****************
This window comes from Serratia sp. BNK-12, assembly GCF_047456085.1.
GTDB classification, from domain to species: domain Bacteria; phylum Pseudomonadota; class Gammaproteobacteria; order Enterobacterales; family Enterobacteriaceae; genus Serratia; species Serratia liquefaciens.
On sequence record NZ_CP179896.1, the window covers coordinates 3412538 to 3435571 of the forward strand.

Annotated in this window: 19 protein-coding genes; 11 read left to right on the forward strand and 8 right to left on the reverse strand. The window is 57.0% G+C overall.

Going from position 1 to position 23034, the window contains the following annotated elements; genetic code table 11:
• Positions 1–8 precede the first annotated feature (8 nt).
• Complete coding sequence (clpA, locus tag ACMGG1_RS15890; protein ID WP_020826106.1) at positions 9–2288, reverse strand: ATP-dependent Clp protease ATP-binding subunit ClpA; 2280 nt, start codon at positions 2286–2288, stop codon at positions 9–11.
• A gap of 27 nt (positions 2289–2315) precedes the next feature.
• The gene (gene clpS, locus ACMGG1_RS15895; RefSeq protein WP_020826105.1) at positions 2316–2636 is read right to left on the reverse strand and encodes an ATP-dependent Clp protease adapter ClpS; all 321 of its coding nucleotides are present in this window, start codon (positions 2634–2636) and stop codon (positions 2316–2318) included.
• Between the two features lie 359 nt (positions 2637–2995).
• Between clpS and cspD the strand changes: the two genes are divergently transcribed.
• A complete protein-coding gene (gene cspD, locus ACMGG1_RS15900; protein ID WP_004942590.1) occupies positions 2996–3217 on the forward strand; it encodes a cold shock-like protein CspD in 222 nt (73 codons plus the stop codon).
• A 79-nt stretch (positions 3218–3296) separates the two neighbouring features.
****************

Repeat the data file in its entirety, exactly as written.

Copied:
This window comes from Serratia sp. BNK-12, assembly GCF_047456085.1.
GTDB classification, from domain to species: domain Bacteria; phylum Pseudomonadota; class Gammaproteobacteria; order Enterobacterales; family Enterobacteriaceae; genus Serratia; species Serratia liquefaciens.
On sequence record NZ_CP179896.1, the window covers coordinates 3412538 to 3435571 of the forward strand.

Annotated in this window: 19 protein-coding genes; 11 read left to right on the forward strand and 8 right to left on the reverse strand. The window is 57.0% G+C overall.

Going from position 1 to position 23034, the window contains the following annotated elements; genetic code table 11:
• Positions 1–8 precede the first annotated feature (8 nt).
• Complete coding sequence (clpA, locus tag ACMGG1_RS15890; protein ID WP_020826106.1) at positions 9–2288, reverse strand: ATP-dependent Clp protease ATP-binding subunit ClpA; 2280 nt, start codon at positions 2286–2288, stop codon at positions 9–11.
• A gap of 27 nt (positions 2289–2315) precedes the next feature.
• The gene (gene clpS, locus ACMGG1_RS15895; RefSeq protein WP_020826105.1) at positions 2316–2636 is read right to left on the reverse strand and encodes an ATP-dependent Clp protease adapter ClpS; all 321 of its coding nucleotides are present in this window, start codon (positions 2634–2636) and stop codon (positions 2316–2318) included.
• Between the two features lie 359 nt (positions 2637–2995).
• Between clpS and cspD the strand changes: the two genes are divergently transcribed.
• A complete protein-coding gene (gene cspD, locus ACMGG1_RS15900; protein ID WP_004942590.1) occupies positions 2996–3217 on the forward strand; it encodes a cold shock-like protein CspD in 222 nt (73 codons plus the stop codon).
• A 79-nt stretch (positions 3218–3296) separates the two neighbouring features.